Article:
His most recent blog was entitled "Labour's Constitutional Contortionists", to which I sent the following comment, which finally appeared after a 6 hour hiatus under my wife's "My Tel " log-in (don't ask, it would take too long to explain).
As it happens, I read off my draft to her, before submitting, as is my wont, so when I announced that it had gone up under her name she was unfazed, saying it represented her own viewpoint entirely. Which is just as well, since the techies at the Telegraph would have got a smoking email by now if she had been asssociated with views that were not her own .....
Title: Playing with fire
Once the immediate threat of being Blair-bounced into the Mark 2 constitution, sorry, Treaty, has passed, the next item on the agenda ought to be that notorious unwritten UK Constitution.
I refer to the one that allowed the Granita deal to land us with a French style cohabitation, between right-wing President Blair, largely responsible for foreign affairs, and leftish "Premier" Brown, largely in charge of home affairs.It gave the President, aka de facto Head of State, the power to sign us up for the toppling of Saddam Hussein, with ne'er a thought to the aftermath.
It allowed the President to swan off to Singapore to sign us up for the 2012 Olympics - a menu without prices, whose current £9 billion estimated cost represents some three quarters of a million pounds for each of the 11,000 or so competing athletes.
It now allows the President to pitchfork us into a revived EU Constitution which he knows full well would be thrown out if put to a referendum in the UK, not because we are anti-Europe per se, but because we see it for what it is - yet another power grab by anti-democratic apparachniks in Brussels.
How come President Blair, with 10 years experience as de facto Head of State, cannot see that he is playing with fire?
It's not just his legacy he stands to lose in the next few days. It's the entire plot. He won't be able to show his face in the street if he tries stitching up the entire UK in his feverish eleventh-hour dealings with Merckel and Sarkozy.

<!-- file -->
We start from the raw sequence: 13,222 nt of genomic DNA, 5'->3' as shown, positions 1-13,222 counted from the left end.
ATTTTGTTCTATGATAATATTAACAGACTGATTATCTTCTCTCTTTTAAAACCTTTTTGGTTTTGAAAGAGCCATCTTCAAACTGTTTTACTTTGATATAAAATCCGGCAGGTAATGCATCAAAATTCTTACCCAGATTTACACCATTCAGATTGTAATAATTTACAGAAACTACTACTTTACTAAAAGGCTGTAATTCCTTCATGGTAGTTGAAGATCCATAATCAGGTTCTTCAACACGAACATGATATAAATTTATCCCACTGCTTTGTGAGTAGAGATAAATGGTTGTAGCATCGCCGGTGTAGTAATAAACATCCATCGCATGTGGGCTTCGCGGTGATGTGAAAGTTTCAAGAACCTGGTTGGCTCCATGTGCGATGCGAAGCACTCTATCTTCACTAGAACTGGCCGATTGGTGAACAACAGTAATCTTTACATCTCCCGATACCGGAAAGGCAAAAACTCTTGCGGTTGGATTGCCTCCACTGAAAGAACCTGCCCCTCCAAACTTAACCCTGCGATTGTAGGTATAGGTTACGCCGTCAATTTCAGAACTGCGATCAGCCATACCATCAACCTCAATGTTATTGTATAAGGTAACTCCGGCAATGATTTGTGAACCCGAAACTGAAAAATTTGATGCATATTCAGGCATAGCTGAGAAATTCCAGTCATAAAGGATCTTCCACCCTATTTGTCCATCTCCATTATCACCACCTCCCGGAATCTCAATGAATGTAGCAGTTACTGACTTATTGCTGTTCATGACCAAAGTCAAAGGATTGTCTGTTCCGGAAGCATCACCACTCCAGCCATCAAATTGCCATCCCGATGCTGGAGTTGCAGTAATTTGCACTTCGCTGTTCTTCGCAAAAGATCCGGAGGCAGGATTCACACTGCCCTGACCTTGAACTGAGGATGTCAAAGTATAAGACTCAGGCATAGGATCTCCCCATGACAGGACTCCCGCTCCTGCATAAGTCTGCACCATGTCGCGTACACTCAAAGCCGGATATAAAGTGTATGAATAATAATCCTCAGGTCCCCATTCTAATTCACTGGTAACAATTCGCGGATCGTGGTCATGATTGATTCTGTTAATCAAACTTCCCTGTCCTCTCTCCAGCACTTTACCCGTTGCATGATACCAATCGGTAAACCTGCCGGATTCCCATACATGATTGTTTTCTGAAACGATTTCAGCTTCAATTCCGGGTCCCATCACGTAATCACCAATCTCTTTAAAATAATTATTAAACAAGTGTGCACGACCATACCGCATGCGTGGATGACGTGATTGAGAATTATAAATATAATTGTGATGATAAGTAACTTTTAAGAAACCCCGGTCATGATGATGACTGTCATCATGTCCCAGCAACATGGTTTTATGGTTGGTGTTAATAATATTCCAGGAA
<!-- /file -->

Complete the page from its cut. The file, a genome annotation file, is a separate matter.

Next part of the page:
Far be it from me to divine what the real UK Head of State is saying to him right now in those Wednesday meetings at the Palace. I just hope Her Majesty is not being tight-lipped.
How oddly appropriate that it takes the EU Constitution to bring home the glaring inadequacies of our own. We scrutinise, quite rightly, every word in the new draft. Yet for the last 10 years, our unwritten Constitution has been the plaything of a silver-tongued chancer, still in thrall to his own reflection.
Friday, June 15, 2007
Heart of old Aix (Place Hôtel de Ville)
We made a day trip last year to Avignon by train – a wedding anniversary present from the children - and had been greatly impressed by that veritable time-warp of a destination. There were just two niggles . First, they still haven’t got round to repairing that Pont d’Avignon. Surely the nation that built the Millau Bridge can cope with a footbridge over the Rhone. (Just joking, of course: the Rhone in spate would probably deal with any new bridge the same way it’s dealt with all its predecessors. )
The other complaint is its size. Avignon, or at any rate the historic heart thereof, is not that big, and the square next to the Papal Palace is a magnet for every single tourist around lunchtime.
It’s just one stop on the TGV to the neighbouring Aix-en-Provence. Not having had time to see it on the Avignon trip, I assumed it would be quite some time before we felt ready to face another lengthy day excursion. But as mentioned in the previous post, we used Marseille airport to get to Madrid, so hit on the idea of bed-and-breakfasting in Aix on the return journey.